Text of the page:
As 2017 National Farm Safety Week gets underway, Assistant Minister to the Deputy Prime Minister, Luke Hartsuyker, has encouraged farmers and rural workers to keep their safety, health and wellbeing front and centre all year round.
“Agriculture is the biggest employer in our rural and regional communities, so farm safety should be a priority for everyone in the sector,” Minister Hartsuyker said.
“From vehicular and tractor safety, to working with chemicals and animals, to dealing with stress and mental health issues or the safety of older farmers and children—farming can be a high risk job.
“National Farm Safety Week is an important opportunity to start a dialogue—both at home and in the workplace—across the farming sector and in regional communities.
“While the government will continue to work closely with industry and peak work safe bodies to address farm safety, it is everybody’s responsibility to ensure farm health and safety is treated as a priority and that proactive steps are taken to recognise warning signs and mitigate any risks.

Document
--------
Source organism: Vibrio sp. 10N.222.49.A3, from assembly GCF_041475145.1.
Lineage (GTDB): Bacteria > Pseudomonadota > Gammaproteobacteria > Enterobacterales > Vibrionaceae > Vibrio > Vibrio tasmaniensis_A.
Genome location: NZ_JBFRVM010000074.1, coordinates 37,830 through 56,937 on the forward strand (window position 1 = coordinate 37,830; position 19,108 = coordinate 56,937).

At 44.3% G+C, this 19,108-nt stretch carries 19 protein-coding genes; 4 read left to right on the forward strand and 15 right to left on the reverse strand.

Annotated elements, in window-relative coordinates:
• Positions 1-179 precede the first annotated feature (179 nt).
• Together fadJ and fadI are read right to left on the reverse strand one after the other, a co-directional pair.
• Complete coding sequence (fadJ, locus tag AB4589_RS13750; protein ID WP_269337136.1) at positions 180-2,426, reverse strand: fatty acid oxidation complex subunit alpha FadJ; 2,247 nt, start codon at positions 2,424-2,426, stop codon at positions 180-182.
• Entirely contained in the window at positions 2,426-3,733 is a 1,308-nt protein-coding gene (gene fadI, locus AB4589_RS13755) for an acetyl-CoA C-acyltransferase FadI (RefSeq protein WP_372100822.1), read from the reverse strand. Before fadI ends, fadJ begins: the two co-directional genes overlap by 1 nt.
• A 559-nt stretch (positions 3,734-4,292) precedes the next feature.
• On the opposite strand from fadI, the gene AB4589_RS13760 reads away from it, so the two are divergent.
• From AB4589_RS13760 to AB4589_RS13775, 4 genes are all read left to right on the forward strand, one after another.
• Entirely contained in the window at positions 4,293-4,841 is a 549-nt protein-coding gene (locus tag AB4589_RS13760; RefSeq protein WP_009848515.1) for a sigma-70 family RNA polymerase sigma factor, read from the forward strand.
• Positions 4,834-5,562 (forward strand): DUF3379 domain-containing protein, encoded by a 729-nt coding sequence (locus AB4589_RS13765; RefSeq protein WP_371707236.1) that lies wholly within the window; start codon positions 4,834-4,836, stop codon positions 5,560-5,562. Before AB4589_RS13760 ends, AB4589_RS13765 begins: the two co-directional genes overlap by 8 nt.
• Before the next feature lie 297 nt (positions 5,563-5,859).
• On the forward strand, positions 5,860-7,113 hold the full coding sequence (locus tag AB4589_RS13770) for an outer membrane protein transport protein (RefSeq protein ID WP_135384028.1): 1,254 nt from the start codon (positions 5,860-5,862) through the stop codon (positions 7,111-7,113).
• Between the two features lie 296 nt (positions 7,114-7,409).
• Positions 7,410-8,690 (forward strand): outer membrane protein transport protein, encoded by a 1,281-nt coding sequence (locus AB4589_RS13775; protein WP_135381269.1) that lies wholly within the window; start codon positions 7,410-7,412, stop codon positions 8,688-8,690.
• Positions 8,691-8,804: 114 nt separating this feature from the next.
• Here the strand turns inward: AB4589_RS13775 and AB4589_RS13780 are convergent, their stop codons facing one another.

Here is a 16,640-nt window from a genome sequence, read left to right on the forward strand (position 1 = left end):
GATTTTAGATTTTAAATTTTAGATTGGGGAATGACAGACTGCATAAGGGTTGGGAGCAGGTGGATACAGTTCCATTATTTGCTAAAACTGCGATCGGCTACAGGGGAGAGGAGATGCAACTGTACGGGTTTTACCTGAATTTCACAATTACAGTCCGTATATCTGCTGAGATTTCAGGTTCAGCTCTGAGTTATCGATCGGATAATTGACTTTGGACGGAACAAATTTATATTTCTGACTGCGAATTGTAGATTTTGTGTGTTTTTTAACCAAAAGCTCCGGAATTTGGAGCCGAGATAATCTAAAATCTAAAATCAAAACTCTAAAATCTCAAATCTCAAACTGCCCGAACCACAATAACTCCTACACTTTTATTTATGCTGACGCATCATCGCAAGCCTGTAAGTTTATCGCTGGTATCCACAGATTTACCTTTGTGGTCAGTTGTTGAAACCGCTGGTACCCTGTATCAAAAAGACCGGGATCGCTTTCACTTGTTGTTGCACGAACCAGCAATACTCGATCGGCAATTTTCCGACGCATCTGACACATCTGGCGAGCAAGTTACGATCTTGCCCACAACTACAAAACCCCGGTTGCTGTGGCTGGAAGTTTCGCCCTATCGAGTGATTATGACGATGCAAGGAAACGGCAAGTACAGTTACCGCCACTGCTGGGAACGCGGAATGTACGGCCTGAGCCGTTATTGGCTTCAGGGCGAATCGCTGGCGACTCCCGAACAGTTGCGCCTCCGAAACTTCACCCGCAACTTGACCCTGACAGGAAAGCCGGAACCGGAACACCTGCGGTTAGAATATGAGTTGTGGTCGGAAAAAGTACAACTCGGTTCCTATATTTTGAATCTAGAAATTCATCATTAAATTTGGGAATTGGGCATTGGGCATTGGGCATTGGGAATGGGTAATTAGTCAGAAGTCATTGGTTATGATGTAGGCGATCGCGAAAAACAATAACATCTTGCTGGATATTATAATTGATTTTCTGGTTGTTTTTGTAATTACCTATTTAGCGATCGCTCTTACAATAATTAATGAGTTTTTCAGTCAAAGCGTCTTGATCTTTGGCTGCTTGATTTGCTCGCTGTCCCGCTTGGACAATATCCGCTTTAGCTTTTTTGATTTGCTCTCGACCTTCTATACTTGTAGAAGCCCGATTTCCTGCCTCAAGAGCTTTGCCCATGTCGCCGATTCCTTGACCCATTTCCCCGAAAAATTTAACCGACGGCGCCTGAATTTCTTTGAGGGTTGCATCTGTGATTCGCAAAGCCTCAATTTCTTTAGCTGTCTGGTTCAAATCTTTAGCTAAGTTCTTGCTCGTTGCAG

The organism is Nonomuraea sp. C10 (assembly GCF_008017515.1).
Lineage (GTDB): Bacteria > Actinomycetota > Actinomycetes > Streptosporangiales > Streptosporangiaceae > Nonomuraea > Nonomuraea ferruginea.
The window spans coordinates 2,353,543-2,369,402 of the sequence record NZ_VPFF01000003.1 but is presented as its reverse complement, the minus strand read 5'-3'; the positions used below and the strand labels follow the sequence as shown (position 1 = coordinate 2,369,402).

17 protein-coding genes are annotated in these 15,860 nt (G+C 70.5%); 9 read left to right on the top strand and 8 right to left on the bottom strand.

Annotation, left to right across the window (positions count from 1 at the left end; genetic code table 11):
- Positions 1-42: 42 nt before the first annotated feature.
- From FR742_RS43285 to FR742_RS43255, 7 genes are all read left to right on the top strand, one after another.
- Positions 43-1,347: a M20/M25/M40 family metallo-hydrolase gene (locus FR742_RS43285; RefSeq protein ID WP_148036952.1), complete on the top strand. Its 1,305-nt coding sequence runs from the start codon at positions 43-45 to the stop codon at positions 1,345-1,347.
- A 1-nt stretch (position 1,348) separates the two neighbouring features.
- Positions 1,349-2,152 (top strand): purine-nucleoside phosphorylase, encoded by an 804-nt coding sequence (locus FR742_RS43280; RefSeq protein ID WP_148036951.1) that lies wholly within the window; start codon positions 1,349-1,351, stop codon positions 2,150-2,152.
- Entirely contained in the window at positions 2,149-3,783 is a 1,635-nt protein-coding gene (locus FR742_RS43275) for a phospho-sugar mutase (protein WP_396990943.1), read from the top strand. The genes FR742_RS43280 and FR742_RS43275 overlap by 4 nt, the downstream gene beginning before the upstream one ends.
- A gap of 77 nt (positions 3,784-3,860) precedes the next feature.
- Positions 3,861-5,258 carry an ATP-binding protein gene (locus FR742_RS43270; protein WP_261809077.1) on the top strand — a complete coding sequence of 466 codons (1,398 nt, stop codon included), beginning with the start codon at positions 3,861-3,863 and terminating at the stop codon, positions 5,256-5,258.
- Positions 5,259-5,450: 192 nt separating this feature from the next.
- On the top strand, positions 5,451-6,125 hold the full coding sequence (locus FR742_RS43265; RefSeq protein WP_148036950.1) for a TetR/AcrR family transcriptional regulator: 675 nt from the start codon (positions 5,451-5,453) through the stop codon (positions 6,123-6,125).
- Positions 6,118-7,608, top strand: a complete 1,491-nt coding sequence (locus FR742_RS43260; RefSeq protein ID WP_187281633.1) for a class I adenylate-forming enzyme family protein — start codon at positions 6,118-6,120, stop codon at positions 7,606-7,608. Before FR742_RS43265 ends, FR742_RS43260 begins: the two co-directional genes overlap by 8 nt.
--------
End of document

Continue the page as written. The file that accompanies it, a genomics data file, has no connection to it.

“One of 2017 National Farm Safety Week’s main focuses is quad and vehicle safety, given tractors, other machinery and quad bikes are the leading causes of deaths on farms.
“In 2016, quad bikes accounted for the highest number of overall agricultural deaths and injuries. Tragically, already this year we have seen a number of farmers killed while riding quad bikes.
“This is why the Australian Government is working with state and territory governments to improve quad bike safety to create a safer working environment for all farmers and rural workers.”
Now in its 19th year, this year’s National Farm Safety Week will take place from July 17–21, with a theme of ‘creating a resilient, safe and healthy ag community’.
National Farm Safety Week is an initiative of FarmSafe Australia, with the aim of raising awareness and reducing deaths and injuries associated with health and safety risks on farms.